Before I state anything else, let me be clear; this is not a post about small farms versus large farms.
I strongly believe the American dairy industry needs farms of all sizes.
But we also need voices that represent dairy farms of all sizes.
As I look around the table at co-op meetings and advocacy trainings, the farms being represented are increasingly larger.
I’m sure this is due largely to the fact that the percentage of our nation’s dairy farms milking 100 cows or less continues to dwindle. However, it seems that smaller farm representation has dropped disproportionately. In other words, many of the voices being heard in boardrooms and on Capitol Hill increasingly come from larger farms.
Of course, this is just my observation, but I understand why. Dairy farmers with smaller farms are more often providing both labor and management on their farms, which leaves them with less time to devote to leadership and advocacy.
But smaller farms still need to be heard – by both consumers and policy makers.
We hosted a farm visit and policy discussion with Congressman Tom Emmer (R-Minn.) earlier this month.
When I asked why the congressman’s office reached out to our farm for a visit, Congressman Emmer explained, “I’ve visited larger dairy farms, but I haven’t visited a smaller farm. And I’ve never had the hands-on experience.”
In other words, Congressman Emmer wanted to milk a cow.
I’m always encouraged to find “milking a cow” on the bucket lists of so many of our visitors. I’m also proud that we’ve been able to help a lot of our visitors check it off their list – including Congressman Emmer.
The Congressman also went on to say that he especially wanted to hear about how different government policies affect smaller farms like ours.
We had a great conversation about the opportunities and challenges faced by smaller dairy farms, many of which are the same as those faced by larger dairy farms: fair trade and access to export markets, reliable labor, reasonable regulation, risk management tools, and so forth.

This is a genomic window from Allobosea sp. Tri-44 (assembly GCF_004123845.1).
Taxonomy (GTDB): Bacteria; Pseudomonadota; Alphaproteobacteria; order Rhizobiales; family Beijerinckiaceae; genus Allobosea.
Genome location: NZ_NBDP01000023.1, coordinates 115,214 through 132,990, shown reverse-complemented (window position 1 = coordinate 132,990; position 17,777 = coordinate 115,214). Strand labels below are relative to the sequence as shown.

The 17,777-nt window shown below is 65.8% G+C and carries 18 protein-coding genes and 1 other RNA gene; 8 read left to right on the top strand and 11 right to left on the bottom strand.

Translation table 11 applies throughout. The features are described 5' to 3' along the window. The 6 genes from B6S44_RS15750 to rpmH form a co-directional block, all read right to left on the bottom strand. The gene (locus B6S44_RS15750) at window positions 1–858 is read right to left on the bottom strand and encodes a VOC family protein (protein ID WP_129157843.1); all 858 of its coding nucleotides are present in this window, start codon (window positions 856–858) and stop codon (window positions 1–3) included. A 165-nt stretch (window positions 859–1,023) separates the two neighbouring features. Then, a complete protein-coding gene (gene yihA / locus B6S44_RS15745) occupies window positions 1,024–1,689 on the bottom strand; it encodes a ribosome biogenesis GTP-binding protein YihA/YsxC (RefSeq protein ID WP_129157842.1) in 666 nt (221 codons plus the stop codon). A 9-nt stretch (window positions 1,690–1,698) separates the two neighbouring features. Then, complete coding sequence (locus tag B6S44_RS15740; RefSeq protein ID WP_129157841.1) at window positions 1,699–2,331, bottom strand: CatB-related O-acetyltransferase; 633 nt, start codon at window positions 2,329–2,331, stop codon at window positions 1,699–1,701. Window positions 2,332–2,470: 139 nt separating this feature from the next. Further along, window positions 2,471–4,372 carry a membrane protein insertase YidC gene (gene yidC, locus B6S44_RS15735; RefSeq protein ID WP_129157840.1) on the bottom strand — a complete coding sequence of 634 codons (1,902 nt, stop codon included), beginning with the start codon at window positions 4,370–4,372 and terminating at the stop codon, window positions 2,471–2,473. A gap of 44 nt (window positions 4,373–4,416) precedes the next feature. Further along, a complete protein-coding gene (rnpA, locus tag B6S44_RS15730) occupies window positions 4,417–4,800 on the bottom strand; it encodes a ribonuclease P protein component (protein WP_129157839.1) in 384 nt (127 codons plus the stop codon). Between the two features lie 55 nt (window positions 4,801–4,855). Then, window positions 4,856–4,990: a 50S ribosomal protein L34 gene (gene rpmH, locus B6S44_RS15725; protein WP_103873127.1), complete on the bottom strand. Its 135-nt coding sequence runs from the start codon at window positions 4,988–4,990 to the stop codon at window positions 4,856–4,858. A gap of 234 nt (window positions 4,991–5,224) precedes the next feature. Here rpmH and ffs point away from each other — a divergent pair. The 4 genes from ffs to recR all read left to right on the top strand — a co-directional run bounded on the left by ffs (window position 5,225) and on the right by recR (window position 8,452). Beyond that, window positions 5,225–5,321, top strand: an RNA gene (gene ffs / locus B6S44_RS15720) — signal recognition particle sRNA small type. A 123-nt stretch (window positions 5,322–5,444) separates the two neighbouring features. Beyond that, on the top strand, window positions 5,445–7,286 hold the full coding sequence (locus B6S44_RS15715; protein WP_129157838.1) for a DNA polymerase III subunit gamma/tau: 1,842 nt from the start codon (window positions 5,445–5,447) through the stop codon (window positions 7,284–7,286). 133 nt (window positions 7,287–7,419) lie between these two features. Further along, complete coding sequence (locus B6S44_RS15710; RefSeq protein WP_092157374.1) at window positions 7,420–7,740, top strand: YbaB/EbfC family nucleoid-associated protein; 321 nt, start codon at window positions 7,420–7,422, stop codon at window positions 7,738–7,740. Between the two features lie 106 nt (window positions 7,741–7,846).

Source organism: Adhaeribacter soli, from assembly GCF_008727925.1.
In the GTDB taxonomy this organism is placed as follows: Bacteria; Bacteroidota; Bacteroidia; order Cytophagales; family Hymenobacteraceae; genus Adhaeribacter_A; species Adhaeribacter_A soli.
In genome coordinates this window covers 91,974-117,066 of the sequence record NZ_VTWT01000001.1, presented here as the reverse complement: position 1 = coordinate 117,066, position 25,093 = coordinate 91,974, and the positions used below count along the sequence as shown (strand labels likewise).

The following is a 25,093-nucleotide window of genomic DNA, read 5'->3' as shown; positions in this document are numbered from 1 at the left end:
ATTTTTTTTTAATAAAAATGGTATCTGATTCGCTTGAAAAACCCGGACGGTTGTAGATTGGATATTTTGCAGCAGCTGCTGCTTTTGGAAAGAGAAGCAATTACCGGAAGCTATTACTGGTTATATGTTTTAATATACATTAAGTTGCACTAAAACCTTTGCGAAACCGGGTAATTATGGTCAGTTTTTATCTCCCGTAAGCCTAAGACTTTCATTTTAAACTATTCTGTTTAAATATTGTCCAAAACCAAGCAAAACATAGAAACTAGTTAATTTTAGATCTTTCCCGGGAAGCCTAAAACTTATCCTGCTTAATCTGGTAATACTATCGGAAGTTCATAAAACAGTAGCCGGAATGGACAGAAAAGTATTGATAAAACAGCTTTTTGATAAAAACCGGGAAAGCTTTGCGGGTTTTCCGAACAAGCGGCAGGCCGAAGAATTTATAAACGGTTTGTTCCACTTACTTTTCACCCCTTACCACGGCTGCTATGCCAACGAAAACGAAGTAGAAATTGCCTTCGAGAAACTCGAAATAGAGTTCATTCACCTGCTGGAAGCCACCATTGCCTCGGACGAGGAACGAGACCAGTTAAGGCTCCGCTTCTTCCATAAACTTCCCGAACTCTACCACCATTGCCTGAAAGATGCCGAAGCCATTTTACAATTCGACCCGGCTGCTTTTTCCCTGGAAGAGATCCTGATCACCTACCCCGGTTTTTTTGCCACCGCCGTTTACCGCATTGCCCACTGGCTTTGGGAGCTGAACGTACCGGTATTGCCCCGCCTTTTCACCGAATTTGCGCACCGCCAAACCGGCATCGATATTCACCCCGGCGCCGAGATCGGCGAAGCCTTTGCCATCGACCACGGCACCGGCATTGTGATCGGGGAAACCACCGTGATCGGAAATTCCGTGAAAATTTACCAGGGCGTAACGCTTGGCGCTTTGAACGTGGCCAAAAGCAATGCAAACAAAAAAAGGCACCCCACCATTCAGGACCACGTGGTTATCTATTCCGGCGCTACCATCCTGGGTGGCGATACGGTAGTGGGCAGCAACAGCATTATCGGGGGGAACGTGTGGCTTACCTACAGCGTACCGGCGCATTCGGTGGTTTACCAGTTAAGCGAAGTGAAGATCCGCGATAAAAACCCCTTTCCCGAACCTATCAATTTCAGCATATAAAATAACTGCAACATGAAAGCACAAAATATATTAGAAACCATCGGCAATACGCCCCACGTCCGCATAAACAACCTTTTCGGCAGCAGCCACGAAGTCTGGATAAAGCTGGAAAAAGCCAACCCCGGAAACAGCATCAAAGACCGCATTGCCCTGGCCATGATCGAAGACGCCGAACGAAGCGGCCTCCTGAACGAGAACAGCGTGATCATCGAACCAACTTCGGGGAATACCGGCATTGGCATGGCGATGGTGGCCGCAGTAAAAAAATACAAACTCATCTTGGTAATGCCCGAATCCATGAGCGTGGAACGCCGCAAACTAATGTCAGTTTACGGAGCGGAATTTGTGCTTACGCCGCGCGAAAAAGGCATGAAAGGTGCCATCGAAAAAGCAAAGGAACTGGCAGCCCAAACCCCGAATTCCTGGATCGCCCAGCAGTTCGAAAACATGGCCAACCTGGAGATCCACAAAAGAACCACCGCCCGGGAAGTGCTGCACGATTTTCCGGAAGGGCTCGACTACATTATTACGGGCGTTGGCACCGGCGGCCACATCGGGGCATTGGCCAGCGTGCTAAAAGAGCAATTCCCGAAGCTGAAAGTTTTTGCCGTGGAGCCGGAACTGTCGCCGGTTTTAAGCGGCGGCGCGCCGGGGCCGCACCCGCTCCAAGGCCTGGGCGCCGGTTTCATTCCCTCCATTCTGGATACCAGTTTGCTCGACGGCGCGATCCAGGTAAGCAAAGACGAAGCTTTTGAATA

Of equal importance, I believe Congressman Emmer got to see, firsthand, that dairy farms of all sizes and models can be successful.
While we were standing in our yard, looking out at the cows grazing the pasture, Congressman Emmer said, “I thought we were going away from farms like these.”
The statement gave us the opportunity to explain that each dairy farm’s formula for success depends upon utilization of its unique resources – be it land, soil, facilities, labor, or something else.
Much of the land we farm is not suitable for cropping and our facilities are not the best for year-round housing, so grazing our cows is a win-win for the land and the cows.
There is still a vast range of diversity amongst dairy farm operating models. We need flexible government policies that reflect this diversity. And we need all dairy farmers to speak up so that their operating models are represented.
The author is a dairy farmer and writer from central Minnesota. She farms with her husband, Glen, and their three children. Sadie grew up on a dairy farm in northern Minnesota and graduated from the University of Minnesota with a degree in agricultural communications and marketing. She also blogs at Dairy Good Life.